The table below details the number of part-time and full-time staff CAFCASS currently employs.
In 2006/07, of the cases that CAFCASS closed, the average duration was as follows:
This was the first year CAFCASS could collect these figures, following the introduction of our national case management system. Prior to this, the pre-CAFCASS legacy systems prevented us being able to arrive at a robust national figure.
A copy of this reply will be placed in the House Library.
Mr. Willetts: To ask the Secretary of State for Education and Skills how many (a) successful and (b) unsuccessful appeals have been made to him by parents under sections 496 and 497 of the Education Act 1996 in each year since 1997, broken down by local authority. 
Jim Knight: Data on heard and successful admissions appeals for all local education authorities in England covering the years 1997/98 to 2004/05 (the latest year for which data is available), have been placed in the House Library.
Kelvin Hopkins: To ask the Secretary of State for Education and Skills what assessment he has made of the impact of the Learning and Skills Councils proposed star rating on (a) further education and (b) sixth form colleges. 
Phil Hope: The proposed star rating systemthe Framework for Excellence (FfE) and the associated strategies announced in the White Paper Further Education: Raising Skills, Improving Life Chances will be developed and implemented as part of a coherent and evolving package of reform. The framework aims to improve the quality of post-16 provision and support better-informed choices and decisions by employers and individuals, thereby contributing to better and more relevant outcomes for end users, increasing skill levels in the workforce and increased productivity.
The Framework is in an early stage of development and will be piloted this summer in approximately 100 general FE, 6(th) form colleges and work-based learning providers. It will enable further education institutions to use a single performance management framework, with common sets of data and performance indicators instead of a number of different frameworks. Thus the framework will be more streamlined than existing arrangements and should help to reduce bureaucracy.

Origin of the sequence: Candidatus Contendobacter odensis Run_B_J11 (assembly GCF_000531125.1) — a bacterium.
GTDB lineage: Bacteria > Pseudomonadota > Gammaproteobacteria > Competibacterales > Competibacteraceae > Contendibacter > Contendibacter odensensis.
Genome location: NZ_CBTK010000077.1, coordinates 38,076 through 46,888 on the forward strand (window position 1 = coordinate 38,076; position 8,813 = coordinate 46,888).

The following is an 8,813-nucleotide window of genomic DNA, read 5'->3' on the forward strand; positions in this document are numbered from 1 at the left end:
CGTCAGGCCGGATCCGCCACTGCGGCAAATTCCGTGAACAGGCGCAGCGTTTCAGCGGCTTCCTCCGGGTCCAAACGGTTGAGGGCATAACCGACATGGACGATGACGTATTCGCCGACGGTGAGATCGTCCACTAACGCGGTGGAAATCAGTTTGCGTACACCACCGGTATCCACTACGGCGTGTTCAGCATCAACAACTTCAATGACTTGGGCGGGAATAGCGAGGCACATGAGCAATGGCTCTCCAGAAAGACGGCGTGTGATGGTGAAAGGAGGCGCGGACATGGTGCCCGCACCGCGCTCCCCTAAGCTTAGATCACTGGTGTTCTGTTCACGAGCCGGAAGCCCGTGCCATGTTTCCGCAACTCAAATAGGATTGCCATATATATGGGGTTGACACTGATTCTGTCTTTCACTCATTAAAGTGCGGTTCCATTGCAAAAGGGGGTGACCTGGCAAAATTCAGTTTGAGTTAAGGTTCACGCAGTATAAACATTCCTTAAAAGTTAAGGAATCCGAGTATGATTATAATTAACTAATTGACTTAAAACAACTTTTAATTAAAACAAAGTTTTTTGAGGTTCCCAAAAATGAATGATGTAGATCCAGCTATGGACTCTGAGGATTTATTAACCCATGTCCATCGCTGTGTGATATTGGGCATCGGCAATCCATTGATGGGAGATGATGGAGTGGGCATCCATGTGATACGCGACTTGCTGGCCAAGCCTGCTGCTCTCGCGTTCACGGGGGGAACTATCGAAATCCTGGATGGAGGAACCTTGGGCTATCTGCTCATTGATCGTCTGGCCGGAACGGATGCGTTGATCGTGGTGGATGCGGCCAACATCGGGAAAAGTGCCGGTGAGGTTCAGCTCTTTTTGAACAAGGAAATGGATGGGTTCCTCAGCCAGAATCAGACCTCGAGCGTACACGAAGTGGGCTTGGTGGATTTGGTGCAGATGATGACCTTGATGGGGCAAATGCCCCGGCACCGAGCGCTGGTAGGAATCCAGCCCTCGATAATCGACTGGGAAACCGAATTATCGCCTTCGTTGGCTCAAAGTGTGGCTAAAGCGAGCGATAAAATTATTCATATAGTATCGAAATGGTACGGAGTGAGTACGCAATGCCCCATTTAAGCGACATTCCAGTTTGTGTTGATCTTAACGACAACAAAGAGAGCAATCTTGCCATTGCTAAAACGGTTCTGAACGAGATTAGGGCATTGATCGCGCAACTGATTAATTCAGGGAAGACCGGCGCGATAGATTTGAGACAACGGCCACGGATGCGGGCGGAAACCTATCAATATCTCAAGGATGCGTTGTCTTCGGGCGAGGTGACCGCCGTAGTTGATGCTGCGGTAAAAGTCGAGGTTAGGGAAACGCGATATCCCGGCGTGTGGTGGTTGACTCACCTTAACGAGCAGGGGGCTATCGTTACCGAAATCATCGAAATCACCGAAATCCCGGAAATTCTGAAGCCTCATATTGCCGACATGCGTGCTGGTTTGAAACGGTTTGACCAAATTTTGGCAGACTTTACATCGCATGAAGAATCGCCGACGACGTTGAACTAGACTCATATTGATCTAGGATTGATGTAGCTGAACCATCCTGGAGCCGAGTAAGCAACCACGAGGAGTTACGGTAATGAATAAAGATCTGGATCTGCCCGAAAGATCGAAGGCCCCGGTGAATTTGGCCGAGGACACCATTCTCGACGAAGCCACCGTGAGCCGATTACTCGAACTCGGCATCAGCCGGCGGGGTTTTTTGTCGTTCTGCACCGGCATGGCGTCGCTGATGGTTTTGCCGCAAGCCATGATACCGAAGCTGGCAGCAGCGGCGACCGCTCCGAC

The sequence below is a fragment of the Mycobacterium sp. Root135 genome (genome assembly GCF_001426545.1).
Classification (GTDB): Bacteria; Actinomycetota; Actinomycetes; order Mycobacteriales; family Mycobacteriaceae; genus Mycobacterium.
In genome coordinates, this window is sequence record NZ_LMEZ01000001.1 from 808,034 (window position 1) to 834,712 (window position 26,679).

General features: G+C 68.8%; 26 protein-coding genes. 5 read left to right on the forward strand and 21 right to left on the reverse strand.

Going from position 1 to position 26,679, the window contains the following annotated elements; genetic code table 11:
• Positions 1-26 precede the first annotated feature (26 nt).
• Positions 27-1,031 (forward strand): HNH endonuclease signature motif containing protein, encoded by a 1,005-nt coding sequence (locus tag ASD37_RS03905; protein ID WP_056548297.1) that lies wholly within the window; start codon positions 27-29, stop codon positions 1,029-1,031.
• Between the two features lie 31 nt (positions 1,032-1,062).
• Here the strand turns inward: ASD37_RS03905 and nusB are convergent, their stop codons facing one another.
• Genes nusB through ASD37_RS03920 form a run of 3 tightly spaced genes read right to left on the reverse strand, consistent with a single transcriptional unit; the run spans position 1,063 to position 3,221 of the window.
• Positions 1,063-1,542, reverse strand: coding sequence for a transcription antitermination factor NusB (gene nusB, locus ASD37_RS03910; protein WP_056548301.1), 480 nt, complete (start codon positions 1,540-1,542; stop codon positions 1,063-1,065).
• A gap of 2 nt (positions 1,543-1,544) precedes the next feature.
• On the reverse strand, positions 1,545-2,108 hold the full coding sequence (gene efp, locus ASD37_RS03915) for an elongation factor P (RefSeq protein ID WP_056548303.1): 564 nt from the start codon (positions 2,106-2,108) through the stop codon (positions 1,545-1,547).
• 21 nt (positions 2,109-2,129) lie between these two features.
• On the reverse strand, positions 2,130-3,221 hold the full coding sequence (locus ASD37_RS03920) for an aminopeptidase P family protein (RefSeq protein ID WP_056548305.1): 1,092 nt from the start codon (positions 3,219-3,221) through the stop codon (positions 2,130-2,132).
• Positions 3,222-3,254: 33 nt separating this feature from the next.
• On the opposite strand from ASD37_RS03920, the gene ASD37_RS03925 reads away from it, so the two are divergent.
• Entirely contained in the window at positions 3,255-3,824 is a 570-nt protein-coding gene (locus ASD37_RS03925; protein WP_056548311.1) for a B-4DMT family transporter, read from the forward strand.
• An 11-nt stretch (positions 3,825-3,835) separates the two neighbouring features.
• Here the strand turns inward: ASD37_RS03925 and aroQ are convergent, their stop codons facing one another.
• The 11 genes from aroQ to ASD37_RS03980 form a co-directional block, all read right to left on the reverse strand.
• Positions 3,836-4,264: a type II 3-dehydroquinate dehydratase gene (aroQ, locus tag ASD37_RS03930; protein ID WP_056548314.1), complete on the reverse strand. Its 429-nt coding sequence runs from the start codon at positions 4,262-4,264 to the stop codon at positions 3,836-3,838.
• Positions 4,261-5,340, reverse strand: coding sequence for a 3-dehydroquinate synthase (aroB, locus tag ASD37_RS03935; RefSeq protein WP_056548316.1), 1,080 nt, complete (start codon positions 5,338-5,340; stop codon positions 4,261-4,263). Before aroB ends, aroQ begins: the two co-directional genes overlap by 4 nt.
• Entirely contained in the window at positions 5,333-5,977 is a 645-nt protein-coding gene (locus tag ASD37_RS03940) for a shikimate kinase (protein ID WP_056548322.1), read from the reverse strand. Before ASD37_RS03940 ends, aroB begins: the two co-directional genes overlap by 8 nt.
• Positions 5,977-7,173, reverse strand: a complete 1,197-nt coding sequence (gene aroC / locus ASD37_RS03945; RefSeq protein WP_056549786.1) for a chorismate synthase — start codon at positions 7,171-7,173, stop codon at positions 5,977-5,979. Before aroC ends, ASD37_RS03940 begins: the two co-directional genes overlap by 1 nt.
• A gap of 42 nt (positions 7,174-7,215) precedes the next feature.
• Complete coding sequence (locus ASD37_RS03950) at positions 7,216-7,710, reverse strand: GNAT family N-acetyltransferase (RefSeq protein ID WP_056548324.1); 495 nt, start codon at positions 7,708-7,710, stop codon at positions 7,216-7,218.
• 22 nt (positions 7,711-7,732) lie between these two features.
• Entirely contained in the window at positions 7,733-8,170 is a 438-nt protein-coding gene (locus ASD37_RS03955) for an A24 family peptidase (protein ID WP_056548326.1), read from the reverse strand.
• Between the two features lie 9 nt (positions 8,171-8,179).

Mr. Willetts: To ask the Secretary of State for Education and Skills what mechanisms exist for the Office for Fair Access to ensure higher education institutions spend budgeted levels on income-assessed non-repayable bursaries. 
The Office for Fair Access (OFFA) requires institutions in their annual monitoring returns to report on the amount of spend on bursaries and scholarships disbursed to low income and other under-represented groups. OFFA is then under a statutory
duty to provide an annual report to Parliament containing an overview of progress. Monitoring returns are due at the end of the academic year (end of July 2007). OFFA will analyse the returns over the summer and publish a short report on the findings of the monitoring process in autumn/winter 2007.
OFFA has successfully ensured that all institutions that have chosen to set fees above the basic level have successfully completed an access agreement. As a result these institutions are forecast to deliver in excess of £300 million per year in bursaries to students. I am aware that concerns have been raised about a potential underspend on bursaries in some universities. As I said in the Higher Education debate on 15 March 2007:
I have been monitoring that situation very closely. The overall scale of underspend has been exaggerated in some reports. In several universities, including a significant number in the Russell group, the projections are that there will be no underspend at all.
Forecasts of spend inevitably carry with them some uncertainty, especially in the first year of an entirely new bursary scheme, and some universities set a high figure for reasons of prudent financial management. I am not in the business of unfairly or unjustly criticising people. OFFA will monitor expenditure and performance annually, and we will have a full picture of year 1 after the relevant monitoring information has been collected this summer.
At the same time, universities should be doing all they can to ensure that students get the support to which they are entitled. In recent weeks, several vice-chancellors have explicitly said to me that they intend to invest any underspend in their original bursary estimates on other measures to improve social inclusion. One of them told me:
The money for bursaries is budgeted out. If it cannot be spent on bursaries, then it will go to support other widening participation projects.
That is heartening. I would urge all universities forecasting a genuine underspend on bursaries to take that approach. [ Official Report, 15 March 2007; Vol. 458, c.494.]